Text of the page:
For several months afterward White met Evelyn clandestinely and the intimate relationship continued. In the meantime he was introduced to Evelyn’s mother and won his way into her confidence. Posing as the protector of the family he rendered financial assistance to Evelyn with the mother’s knowledge and consent.

William Thaw was one of the most prominent men in Pittsburg, and when he died he left an estate valued at $35,000,000, to be distributed among his family, consisting of Mrs. Thaw and several children.

Among these children was Alice Thaw, who married the Earl of Yarmouth, but was subsequently divorced; and Harry Kendall Thaw.

The latter was a wild, eccentric youth with such extravagant habits that his father provided in his will that Harry should receive only a monthly allowance. He had a penchant for chorus girls, and in that manner met Evelyn Nesbit some months after her first experience with White in the tower. They became very friendly, and Thaw showered her with tokens of his regard.

About this time White gave a dinner to which several guests were invited, including Jack Barrymore the actor, and Evelyn Nesbit. According to Evelyn’s statement, Barrymore afterward proposed marriage to her, and as White was apparently jealous of the young man, he suggested to Evelyn’s mother that the girl be sent to Mrs. De Mine’s private school in New Jersey.

As the mother was also opposed to Barrymore she readily agreed to White’s suggestions.

While at this school Thaw and White were such frequent visitors that there was considerable gossip among the pupils regarding their relations with Evelyn. About this time she underwent an operation for appendicitis, but as soon as she recovered she returned to New York, where she resumed the improper relationship with White, the meetings usually taking place in the tower after her night’s work at the theater. During this time White was contributing liberally toward her support.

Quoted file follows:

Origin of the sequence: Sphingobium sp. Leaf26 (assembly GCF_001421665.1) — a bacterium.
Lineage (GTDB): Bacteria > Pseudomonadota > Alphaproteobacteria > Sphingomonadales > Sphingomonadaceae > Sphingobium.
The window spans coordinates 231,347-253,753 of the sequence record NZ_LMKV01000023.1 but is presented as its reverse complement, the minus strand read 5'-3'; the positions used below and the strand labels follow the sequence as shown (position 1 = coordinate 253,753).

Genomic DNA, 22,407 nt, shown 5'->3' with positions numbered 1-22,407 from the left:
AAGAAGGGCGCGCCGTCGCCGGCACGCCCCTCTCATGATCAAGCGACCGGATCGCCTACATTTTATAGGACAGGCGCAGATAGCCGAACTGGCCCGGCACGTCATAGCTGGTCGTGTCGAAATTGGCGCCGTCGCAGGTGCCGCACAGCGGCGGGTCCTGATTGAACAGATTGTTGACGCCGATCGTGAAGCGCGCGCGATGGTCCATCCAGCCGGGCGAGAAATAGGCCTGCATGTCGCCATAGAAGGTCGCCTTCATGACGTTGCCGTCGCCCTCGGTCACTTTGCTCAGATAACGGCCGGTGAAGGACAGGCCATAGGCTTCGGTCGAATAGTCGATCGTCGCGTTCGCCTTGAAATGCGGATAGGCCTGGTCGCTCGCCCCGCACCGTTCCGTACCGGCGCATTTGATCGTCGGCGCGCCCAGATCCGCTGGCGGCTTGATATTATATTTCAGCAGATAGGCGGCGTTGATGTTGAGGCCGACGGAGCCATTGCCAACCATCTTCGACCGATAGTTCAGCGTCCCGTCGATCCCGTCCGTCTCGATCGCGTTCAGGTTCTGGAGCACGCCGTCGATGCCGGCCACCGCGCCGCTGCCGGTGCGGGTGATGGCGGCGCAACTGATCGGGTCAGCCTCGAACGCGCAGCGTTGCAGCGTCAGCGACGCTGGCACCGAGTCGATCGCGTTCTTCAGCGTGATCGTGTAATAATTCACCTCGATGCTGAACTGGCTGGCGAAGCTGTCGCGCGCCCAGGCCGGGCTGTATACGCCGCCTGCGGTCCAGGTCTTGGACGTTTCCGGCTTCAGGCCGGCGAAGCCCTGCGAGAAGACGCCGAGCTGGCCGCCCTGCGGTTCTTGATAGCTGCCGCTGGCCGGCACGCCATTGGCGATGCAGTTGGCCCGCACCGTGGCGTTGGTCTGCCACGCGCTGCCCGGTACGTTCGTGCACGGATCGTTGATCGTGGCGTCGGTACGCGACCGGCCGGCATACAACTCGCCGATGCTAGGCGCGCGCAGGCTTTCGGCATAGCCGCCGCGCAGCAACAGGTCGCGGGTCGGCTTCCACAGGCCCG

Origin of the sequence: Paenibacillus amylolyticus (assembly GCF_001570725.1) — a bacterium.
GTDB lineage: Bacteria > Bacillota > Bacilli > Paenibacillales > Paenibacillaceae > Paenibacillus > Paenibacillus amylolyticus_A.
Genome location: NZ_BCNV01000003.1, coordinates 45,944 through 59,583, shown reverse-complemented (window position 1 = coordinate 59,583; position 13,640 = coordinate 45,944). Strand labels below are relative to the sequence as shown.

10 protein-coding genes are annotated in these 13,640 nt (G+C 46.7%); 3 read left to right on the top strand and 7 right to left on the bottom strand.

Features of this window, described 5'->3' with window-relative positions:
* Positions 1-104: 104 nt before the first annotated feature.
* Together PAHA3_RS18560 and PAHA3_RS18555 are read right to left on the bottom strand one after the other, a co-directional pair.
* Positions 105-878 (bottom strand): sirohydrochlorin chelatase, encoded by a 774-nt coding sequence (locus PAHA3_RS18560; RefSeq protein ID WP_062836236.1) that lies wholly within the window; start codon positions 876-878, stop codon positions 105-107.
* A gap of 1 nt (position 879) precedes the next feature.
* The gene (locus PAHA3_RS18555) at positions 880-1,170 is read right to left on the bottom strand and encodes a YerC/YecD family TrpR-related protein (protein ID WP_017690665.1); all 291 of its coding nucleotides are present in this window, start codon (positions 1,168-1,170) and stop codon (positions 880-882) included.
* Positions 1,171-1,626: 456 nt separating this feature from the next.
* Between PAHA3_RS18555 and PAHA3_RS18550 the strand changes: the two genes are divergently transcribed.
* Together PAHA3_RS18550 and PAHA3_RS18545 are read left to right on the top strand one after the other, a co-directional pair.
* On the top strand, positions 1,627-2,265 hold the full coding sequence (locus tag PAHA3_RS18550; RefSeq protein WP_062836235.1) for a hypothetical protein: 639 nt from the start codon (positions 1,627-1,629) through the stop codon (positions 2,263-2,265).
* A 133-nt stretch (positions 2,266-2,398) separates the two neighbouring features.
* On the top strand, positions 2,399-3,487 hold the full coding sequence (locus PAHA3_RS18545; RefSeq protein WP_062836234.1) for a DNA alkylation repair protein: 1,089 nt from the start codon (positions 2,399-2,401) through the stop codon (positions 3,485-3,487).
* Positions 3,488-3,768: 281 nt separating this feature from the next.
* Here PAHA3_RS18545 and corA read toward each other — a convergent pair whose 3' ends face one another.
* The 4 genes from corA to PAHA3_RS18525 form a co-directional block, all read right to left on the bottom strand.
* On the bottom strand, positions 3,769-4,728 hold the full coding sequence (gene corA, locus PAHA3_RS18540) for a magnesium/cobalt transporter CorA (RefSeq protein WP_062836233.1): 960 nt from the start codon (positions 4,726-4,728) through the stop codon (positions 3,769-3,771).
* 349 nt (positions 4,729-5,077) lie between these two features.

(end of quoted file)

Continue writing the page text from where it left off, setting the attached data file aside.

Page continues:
In the early part of 1902 she discontinued her intimate relationship with White, according to her statement, but when she and her mother left for Paris a few months later as the guests of Thaw the girl had in her possession a letter of credit from White.

After Evelyn and her mother traveled in Europe a few months with Thaw, the mother and daughter had a violent quarrel, which resulted in the former returning to America, leaving Thaw and the daughter alone. The pair then traveled under assumed names as man and wife.

According to Evelyn’s statement she and Thaw were in Paris in June, 1903, when Thaw proposed marriage to her. She claimed that she hesitated and finally answered “No.”

When pressed for a reason for her refusal, she stated that she then confided to Thaw all of her relations with White.

Evelyn returned to New York on October 25, 1903, and was followed by Thaw in November.

On October 27 Evelyn met White by appointment and went with him to the law office of Abe Hummel.